UNCTAD has published a “Review of ISDS Decisions in 2019: Selected IIA Reform Issues” (IIA Issues Note, No. 1, January 2021).
This Note reviews publicly available decisions in investor-State dispute settlement (ISDS) cases with a focus on issues of relevance for treaty drafting and the reform of the international investment agreements (IIAs) regime. For policymakers and IIA negotiators, arbitral decisions can be a useful source for building knowledge on how IIA provisions work in practice and for identifying which areas are most in need of reform.
In 2019, arbitral tribunals rendered at least 71 substantive ISDS decisions. Thirty-nine of these decisions were publicly available. Decisions from 2019 touched upon important issues on the reform agenda for the IIA regime, including:
- Preserving the right to regulate (e.g. exclusions from treaty scope, interpretation of fair and equitable treatment, expropriation and umbrella clauses)
- Improving investment dispute settlement (e.g. ISDS scope, relationship with domestic proceedings, counterclaims)
- Ensuring investor responsibility (e.g. legality of investment under host State law)
The cases and issues highlighted in this Note were selected after a comprehensive case-by-case mapping of key issues addressed by ISDS tribunals in 2019.
Most decisions concerned cases based on old-generation IIAs signed in the 1990s or earlier. Policymakers and IIA negotiators may wish to consider the implications of these developments for treaty drafting, the development of future treaties as well as the modernization of existing ones.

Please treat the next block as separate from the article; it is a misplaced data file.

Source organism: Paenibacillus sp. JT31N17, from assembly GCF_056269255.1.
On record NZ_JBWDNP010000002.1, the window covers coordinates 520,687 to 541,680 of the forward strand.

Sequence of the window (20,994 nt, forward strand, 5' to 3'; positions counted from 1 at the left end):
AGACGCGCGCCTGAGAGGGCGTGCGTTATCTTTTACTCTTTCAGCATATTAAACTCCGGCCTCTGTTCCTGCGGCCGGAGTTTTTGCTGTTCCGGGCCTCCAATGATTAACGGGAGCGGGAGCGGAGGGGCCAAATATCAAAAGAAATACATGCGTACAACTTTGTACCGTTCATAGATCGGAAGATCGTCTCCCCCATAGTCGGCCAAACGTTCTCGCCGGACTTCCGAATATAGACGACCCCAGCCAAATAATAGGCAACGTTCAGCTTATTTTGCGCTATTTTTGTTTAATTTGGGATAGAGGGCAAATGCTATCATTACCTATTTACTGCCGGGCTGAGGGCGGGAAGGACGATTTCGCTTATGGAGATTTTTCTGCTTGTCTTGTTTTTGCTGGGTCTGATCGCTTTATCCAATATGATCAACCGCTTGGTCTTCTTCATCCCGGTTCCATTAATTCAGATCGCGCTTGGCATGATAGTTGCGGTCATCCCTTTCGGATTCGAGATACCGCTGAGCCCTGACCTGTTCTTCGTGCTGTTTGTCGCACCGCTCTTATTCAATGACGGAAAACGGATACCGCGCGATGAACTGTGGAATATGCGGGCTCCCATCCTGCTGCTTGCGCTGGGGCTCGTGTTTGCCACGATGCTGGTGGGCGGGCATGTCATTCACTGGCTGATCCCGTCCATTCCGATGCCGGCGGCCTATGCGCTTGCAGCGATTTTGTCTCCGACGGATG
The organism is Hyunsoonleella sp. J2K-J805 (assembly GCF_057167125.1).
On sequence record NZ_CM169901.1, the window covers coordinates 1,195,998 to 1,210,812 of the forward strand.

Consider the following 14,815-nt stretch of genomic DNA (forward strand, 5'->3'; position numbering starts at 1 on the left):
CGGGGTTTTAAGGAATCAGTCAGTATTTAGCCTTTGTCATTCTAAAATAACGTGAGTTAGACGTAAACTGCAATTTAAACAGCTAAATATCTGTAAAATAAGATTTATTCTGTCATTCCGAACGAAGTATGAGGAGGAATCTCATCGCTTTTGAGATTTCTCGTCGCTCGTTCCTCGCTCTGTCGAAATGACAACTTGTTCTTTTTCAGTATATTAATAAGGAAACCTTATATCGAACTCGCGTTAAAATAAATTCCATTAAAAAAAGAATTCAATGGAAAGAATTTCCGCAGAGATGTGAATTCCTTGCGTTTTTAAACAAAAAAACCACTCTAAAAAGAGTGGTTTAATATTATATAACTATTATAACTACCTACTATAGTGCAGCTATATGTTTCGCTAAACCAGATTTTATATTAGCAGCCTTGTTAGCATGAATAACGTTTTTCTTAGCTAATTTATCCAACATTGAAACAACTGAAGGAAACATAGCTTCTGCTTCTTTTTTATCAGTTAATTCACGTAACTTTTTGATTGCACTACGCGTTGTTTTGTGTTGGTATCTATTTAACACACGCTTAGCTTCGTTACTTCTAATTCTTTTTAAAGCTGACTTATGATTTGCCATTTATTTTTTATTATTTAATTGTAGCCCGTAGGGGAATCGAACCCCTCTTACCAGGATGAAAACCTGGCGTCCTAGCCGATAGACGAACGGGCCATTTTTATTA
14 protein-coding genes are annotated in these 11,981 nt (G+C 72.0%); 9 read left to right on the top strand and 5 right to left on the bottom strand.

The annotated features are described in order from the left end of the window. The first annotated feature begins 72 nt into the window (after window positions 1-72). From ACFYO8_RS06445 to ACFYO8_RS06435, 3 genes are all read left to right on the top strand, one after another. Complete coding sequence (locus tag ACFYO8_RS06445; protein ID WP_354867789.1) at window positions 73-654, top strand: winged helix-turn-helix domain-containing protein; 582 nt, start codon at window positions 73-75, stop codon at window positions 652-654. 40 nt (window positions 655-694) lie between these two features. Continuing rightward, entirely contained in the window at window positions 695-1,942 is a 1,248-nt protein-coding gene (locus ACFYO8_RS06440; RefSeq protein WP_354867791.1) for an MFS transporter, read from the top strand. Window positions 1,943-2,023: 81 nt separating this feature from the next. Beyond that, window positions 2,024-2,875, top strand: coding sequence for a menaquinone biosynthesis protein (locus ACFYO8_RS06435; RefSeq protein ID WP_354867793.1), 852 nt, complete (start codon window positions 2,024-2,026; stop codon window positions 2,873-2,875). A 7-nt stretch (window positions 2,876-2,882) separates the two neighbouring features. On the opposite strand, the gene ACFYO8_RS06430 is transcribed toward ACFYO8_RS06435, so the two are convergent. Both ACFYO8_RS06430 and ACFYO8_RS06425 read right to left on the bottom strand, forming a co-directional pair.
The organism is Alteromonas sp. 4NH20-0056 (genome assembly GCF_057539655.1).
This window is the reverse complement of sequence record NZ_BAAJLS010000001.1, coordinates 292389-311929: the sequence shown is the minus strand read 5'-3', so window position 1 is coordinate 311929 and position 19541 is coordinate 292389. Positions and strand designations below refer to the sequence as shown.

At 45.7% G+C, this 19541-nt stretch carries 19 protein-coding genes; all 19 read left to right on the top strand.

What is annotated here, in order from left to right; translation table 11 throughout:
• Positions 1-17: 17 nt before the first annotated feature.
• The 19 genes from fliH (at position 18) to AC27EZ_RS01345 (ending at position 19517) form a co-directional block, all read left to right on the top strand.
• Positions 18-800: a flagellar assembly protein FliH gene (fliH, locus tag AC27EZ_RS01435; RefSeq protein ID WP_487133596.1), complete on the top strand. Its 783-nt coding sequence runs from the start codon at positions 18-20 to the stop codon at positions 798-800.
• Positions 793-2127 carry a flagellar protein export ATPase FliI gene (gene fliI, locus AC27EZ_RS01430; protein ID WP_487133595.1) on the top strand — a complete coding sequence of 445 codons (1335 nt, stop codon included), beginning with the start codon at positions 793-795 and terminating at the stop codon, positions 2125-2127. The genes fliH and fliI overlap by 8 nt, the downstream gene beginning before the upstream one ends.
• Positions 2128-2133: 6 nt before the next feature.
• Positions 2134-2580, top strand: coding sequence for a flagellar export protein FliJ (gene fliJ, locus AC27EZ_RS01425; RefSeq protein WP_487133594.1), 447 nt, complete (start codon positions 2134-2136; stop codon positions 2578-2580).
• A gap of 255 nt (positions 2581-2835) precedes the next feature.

UNCTAD’s next Annual IIA Conference, to be held at the World Investment Forum 2021, will focus on accelerating the reform of old-generation treaties based on options suggested in UNCTAD’s IIA Reform Accelerator. It will also build on the outcome of UNCTAD’s Virtual IIA Conference 2020.
We have just released our latest Global Investment Trends Monitor, with the first full-year assessment for foreign direct investment (FDI) in 2020 and prospects for 2021.
- Global in 2020 f by 42% to an estimated $859 billion, from $1.5 trillion in 2019. more than 30% below the trough after the global financial crisis in 2009.
- The decline was concentrated in developed countries, where FDI flows fell by 69% to an estimated $229 billion. Flows to Europe dried up completely to -4 billion (including large negative flows in several countries). A sharp decrease was also recorded in the United States (-49%) to $134 billion.
- FDI to developing economies declined by 12% to an estimated $616 billion. The share of developing economies in global FDI reached 72% – the highest share on record. China topped the ranking of the world largest FDI recipients.
- Looking ahead, the FDI trend is expected to remain weak in 2021. Data on an announcement basis, an indicator of forward trends, provides a mixed picture:
- Sharply lower greenfield project announcements (-35% in 2020) suggest a turnaround in industrial sectors is not yet in sight.
- Upticks in the fourth quarter of 2020 dampened earlier declines in newly announced international project finance deals (-2% for the full year). International investment in infrastructure sectors could thus prove stronger, buoyed by economic support packages in developed countries.
- Similarly, the 2020 decline in cross-border M&As (-10%) was cushioned by higher values in the last part of the year. Looking at M&A announcements, strong deal activity in technology and pharmaceutical industries is expected to push M&A-driven FDI flows higher.
- For developing countries, the trends in greenfield and project finance announcements are a major concern. Although overall FDI flows in developing economies appear relatively resilient, greenfield announcements fell by 46% and international project finance by 7%. These investment types are crucial for productive capacity and infrastructure development and thus for sustainable recovery prospects.
The next regular update on investment data will be published in the World Investment Report 2021, scheduled for publication in June.